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And Denver is still one of the country's most active bank-heist locales. In 2005, robbers hit 214 banks in Colorado, the vast majority in the metro area, landing the state in the number-thirteen spot for bank robberies, right behind much larger Florida.
The FBI has long been the go-to agency for serial bank robbery cases, says Niedringhaus. Since financial institutions are federally insured, the U.S. government has a stake in the stolen loot, plus the feds can investigate and charge the perpetrators as a whole rather than dividing the case between the different jurisdictions the robbers hit.
But after the 9/11 attacks, bank robberies, which had been number three on the FBI's official priority list, dropped to number eight to make room for homeland security. In Denver, that meant only two agents were responsible for every major case.
Once the robbers started running circles around this meager squad, it was clear something had to change. Hence the creation in 2004 of Rocky Mountain Safe Streets, a rebirth of Denver's old-time FBI but with a different makeup to account for lost federal resources. Along with Niedringhaus and five other agents, the task force comprises three Denver police officers, two from Aurora, one from Lakewood, one from the Jefferson County Sheriff's Office, one from the Colorado State Patrol and one from the Federal Protective Service. Together they're as obsessively single-minded and peripatetic as the bank robbers they chase. While bandits can jump from bank to bank, city to city, evading the grasp of local cops, Safe Streets investigators can follow them anywhere — out of the Denver area, out of the state, out of the country.
It's like a league of crime-fighting gumshoes ensconced in a secret hideout (the price was right, Niedringhaus says of the stockyards office), and the crew has a superhero-worthy track record, to boot. Thanks to what Niedringhaus calls a top-rate squad — "I have never seen a task force that works as hard as this one does" — and the operation's cozy, cooperative relationship with Denver-area law enforcement, the number of regional bank robberies solved every year has, for the most part, nearly doubled since 2004.
That's helped make the group's robbery clearance rate, which usually hovers around 70 percent, one of the best of all 131 Safe Streets squads around the country.
The case of the Snowboard Bandits was assigned to Safe Streets investigator Ricky Wright, who arrived at the TCF Bank branch shortly after the first robbery last October. Wright's clean-cut good looks and cheerful professionalism hide a mischievous streak responsible for specially designed "Most Wanted" posters popping up at the Safe Streets office listing fellow investigators for office gambling.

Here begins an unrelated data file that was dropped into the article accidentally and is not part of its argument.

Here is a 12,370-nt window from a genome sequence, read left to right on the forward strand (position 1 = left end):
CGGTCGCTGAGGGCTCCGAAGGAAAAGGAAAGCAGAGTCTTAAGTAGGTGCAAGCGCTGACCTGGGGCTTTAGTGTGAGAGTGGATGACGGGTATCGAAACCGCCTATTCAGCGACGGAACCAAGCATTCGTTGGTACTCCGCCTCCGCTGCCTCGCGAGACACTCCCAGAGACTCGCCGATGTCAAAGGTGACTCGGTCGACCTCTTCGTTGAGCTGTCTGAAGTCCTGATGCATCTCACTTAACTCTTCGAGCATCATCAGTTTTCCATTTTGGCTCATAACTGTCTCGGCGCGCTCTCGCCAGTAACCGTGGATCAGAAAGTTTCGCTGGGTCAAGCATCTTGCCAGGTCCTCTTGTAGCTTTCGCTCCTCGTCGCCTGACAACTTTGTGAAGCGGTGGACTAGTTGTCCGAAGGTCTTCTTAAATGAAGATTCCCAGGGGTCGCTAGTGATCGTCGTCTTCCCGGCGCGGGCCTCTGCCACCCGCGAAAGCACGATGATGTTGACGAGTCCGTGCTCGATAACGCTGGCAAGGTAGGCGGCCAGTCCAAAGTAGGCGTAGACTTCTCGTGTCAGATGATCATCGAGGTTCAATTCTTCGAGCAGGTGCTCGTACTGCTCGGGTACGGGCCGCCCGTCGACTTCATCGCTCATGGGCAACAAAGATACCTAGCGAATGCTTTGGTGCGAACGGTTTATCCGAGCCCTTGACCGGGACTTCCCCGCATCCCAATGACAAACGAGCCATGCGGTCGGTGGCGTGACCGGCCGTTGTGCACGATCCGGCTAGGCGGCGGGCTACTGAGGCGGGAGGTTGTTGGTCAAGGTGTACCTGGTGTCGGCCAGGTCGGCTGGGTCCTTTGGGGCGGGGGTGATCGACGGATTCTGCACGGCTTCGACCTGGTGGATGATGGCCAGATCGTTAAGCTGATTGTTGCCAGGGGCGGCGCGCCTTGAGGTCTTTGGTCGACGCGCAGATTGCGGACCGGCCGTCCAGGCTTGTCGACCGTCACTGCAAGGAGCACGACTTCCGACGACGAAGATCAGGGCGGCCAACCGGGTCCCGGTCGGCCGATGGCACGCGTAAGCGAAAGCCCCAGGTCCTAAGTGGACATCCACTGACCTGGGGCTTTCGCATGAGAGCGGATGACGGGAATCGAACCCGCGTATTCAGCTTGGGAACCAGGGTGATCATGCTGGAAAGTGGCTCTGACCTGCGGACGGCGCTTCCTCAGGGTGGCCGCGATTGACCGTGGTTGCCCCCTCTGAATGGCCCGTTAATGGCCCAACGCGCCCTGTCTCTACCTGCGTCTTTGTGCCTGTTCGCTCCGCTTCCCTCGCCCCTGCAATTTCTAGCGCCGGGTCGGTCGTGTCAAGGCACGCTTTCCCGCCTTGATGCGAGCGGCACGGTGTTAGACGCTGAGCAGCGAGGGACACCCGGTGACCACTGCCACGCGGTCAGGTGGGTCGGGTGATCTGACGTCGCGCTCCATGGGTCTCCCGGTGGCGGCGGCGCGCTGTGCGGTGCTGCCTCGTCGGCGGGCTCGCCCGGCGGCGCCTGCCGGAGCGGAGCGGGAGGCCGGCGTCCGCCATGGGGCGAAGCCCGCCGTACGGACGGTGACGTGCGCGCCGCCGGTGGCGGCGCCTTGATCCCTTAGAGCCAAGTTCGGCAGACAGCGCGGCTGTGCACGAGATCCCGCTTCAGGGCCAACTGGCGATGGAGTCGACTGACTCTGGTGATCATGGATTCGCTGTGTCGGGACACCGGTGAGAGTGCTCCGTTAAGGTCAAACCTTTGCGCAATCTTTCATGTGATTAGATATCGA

New to the task force, Wright spent ten years with the FBI, cracking drug rings and organized-crime syndicates, and he knew enough to know there weren't many clues at the scene on which to build this case.
The robber's bulky outfit and face mask left witnesses guessing whether he was 5'8" or 6'2", white or black, and security footage was similarly indistinct. Since the thief's snowboarder outfit included winter gloves, there were no fingerprints, either. The getaway car was soon located in a nearby industrial area, its interior mottled with blood-red splotches from a discharged dye pack.
But the thief, and his haul, were gone.
On November 28, 2007, a little over a month after the first robbery, the man in the camouflaged jacket struck again. This time he stormed into a Westminster TCF branch on Federal Boulevard, once again leaping over the counter and taking control of the tellers.
And now he had a partner.
While the first bandit collected the money, his accomplice — wearing a trendy white jacket tattooed with tribal designs and other snowboarding gear — stayed in the lobby, demanding that customers lie flat on their stomachs. The robbers, as before, were unarmed yet diligent, and were out the door long before police arrived.
The duo quickly picked up the pace, hitting a TCF in Broomfield on December 3. Security cameras captured the same over-the-counter acrobatics, the same wingman operation in the lobby, the same unusual snowboarder attire. All that changed were the particulars of the outfits: a puffy Burton jacket was supplanted by a plaid Timberline number, a face mask was accompanied by ski goggles and framed with a hoodie.
Two weeks later, when a single Snowboard Bandit held up a TCF in Aurora, he wore a bright-red Santa hat, just in time for the holidays.
For Wright, the cheeky taunt was another piece of the puzzle, a hint at what made these guys tick. "Everybody creates an M.O., whether they like it or not," he says. "It's the M.O. that made these guys so distinct." Wright began frequenting sports stores and ski resorts, passing around surveillance photos in hopes that someone had spotted similarly dressed individuals perusing the clothing aisles or bombing down the slopes.
When he showed photos to local clothing distributors, he learned that the bandits preferred Burton gear, usually expensive, limited-edition stuff — though he couldn't find transaction records anywhere for the particular combinations they wore. And he believed the perpetrators were well-versed enough in federal robbery cases to know that they were protecting themselves from harsher prison sentences by never carrying weapons.